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Turning to the specific resources available to Oxfordshire county council, we all await the announcement with interest. For this year, its personal social services SSA has increased by 5.6 per cent., compared with the national average increase of 4.9 per cent. Similarly, for the past year its SSA increased by 6.5 per cent., compared with the national average increase of 4.7 per cent. In addition to its SSA, Oxfordshire receives substantial specific grant allocations from the Department of Health. This year, for example, it has received a preserved rights grant of more than £6 million, a children's services grant in excess of £3 million and, in order to tackle delayed discharges, a building care capacity grant of £1.5 million.

The authority's grant allocations have also shown marked increases in recent years. This year, for example, the carers grant has increased by 22 per cent. and the children's services grant by 11 per cent.

As I said at the outset, I recognise that there are pressures on social care in Oxfordshire. In particular, the authority is concerned, as the hon. Member for Witney (Mr. Cameron) said, about the shortage of affordable residential and nursing home places. The substantial increases in personal social services resources that the Government are making available over the next three years will help. We should continue to ensure that investment is maintained, but it is only one part of the equation and not the only criterion by which we should judge the success or otherwise of the reforms, because it is fundamental that other things happen as well.

I should like to commend Oxfordshire social services and its primary care trust health partners on the creation of a pooled budget under section 31 of the Health Act 1999 for the purchase of residential and nursing home care. That is one way in which to maximise the purchasing influence of health and social care.

During this year, Oxfordshire county council has also had the benefit of support from the Department of Health funded change agents team, which has worked with the health and social care economy to identify further improvements to both the system and the use of capacity in Oxfordshire. All the partners have signed up to an action plan, and it is of the greatest importance that they follow through and implement the agreed action to secure improvements for service users and patients.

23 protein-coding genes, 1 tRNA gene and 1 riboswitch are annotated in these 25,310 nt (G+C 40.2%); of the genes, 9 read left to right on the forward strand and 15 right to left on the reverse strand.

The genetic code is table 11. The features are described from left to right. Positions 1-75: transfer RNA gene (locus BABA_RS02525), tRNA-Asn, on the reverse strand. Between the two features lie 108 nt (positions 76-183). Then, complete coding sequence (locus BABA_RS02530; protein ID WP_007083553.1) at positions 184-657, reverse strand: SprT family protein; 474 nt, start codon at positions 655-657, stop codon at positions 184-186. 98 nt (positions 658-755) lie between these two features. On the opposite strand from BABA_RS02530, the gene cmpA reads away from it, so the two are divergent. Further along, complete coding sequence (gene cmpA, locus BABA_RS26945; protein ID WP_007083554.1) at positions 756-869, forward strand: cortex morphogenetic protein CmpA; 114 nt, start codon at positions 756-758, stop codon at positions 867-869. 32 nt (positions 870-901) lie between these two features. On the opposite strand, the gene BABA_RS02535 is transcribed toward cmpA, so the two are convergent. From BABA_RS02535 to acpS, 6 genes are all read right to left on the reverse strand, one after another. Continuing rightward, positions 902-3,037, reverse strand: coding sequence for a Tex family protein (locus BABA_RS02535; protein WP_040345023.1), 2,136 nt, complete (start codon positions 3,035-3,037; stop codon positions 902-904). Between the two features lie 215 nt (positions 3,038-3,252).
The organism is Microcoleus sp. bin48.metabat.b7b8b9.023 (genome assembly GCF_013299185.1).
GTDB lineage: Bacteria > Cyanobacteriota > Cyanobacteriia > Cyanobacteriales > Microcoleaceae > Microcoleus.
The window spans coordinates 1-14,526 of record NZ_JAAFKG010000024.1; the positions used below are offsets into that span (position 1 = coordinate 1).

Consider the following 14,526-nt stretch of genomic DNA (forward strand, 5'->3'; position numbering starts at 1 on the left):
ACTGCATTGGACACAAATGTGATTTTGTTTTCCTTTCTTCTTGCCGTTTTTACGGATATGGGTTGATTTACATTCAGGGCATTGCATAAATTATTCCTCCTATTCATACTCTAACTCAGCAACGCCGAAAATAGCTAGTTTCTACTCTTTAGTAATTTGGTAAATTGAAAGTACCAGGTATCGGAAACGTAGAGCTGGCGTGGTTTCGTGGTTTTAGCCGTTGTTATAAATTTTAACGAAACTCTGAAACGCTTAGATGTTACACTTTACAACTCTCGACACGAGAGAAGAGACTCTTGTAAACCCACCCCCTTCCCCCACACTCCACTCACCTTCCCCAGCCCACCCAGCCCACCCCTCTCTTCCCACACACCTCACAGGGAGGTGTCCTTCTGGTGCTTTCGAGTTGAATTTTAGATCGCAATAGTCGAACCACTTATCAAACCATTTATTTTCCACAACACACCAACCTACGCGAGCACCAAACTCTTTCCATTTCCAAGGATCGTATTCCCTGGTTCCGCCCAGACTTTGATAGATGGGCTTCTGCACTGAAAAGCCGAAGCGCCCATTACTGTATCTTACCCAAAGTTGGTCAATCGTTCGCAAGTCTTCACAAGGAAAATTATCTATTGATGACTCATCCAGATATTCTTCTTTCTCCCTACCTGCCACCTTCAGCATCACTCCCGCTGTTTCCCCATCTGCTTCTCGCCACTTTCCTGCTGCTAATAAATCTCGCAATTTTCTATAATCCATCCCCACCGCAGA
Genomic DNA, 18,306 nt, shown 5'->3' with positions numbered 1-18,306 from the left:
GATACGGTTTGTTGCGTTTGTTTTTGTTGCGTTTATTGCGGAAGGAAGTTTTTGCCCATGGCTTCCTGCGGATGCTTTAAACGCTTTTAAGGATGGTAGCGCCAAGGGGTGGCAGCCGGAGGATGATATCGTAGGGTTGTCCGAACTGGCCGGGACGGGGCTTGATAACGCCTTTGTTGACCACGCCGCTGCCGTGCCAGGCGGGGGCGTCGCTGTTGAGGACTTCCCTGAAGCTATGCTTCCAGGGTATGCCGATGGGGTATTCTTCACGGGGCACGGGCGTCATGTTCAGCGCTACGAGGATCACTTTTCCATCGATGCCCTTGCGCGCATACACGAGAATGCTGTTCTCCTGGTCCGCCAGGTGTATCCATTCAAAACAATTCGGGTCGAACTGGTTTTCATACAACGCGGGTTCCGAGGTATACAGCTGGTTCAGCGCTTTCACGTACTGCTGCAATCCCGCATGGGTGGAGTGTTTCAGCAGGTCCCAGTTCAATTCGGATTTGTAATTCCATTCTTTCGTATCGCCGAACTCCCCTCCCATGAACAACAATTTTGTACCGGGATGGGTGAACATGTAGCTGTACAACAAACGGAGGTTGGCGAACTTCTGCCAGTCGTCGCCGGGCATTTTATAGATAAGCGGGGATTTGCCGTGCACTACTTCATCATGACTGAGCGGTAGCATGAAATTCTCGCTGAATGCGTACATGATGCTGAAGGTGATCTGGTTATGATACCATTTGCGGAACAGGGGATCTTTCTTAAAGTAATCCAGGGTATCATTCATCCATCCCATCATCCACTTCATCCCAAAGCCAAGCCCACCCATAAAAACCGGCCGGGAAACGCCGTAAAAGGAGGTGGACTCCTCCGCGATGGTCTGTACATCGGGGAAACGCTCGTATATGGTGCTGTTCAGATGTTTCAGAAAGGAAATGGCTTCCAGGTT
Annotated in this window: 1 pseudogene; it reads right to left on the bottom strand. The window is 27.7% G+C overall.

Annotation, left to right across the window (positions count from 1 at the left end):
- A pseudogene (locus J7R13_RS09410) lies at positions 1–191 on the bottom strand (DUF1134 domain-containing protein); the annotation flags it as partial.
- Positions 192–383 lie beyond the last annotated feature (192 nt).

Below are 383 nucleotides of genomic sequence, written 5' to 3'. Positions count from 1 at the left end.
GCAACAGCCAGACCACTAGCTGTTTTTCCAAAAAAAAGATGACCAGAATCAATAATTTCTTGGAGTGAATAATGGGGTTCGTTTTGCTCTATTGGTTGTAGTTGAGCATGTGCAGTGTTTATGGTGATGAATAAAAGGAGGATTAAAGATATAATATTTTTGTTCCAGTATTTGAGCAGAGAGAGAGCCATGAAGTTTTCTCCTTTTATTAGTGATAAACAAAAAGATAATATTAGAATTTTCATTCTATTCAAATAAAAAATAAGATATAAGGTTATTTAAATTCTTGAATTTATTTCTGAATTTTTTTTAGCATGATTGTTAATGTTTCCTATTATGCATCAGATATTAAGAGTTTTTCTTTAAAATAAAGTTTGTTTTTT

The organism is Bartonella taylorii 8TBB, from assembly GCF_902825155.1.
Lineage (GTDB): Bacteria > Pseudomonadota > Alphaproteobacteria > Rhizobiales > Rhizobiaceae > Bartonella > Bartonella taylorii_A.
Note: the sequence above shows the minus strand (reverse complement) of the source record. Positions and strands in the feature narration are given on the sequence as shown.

The hon. Member for Oxford, West and Abingdon criticised the resources available to Oxfordshire, and asked for the Government's response. Most resources available to local government are not earmarked for any particular purpose. It is for individual local authorities to decide how much to spend on their social services in the light of local priorities, and how to make the necessary resources available, which includes deciding how much should be raised by council tax. We have heard the assessment, which was made locally by the Oxfordshire executive—by Liberal Democrats and Conservatives—on council tax, which is a matter for them and not for the Government. The SSA is not an indication of how much the Government consider Oxfordshire should spend on its social services, which is a matter for Oxfordshire to decide in light of its priorities.

Dr. Harris : This year's council tax rise is 9.9 per cent., which is three or four times the level of inflation, because

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Oxfordshire people would rather have rises in an unfair tax than suffer even more cuts. Can the Minister explain whether he thinks that that is insufficient? If all the money is going into Oxfordshire, can he explain why Oxfordshire is still spending above its SSA, despite what he described as "a generous SSA settlement"? Is it his opinion that it is spending too much?

Mr. Lammy : The hon. Gentleman will be aware that I acknowledged that there are pressures in Oxfordshire. At the same time, the Government have to look across the board. I explained that we have increased the amount available to Oxfordshire by much more than the national average. If Oxfordshire is overspending its personal social services budget, it needs to improve its budget forecasting. Oxfordshire has been clear that there are issues relating to deficits and financial management that it wants to get to grips with in order to move forward. There will therefore be local determinants for which the Government, quite rightly, are not responsible, and—

Mr. Roger Gale (in the Chair): Order. Time is up.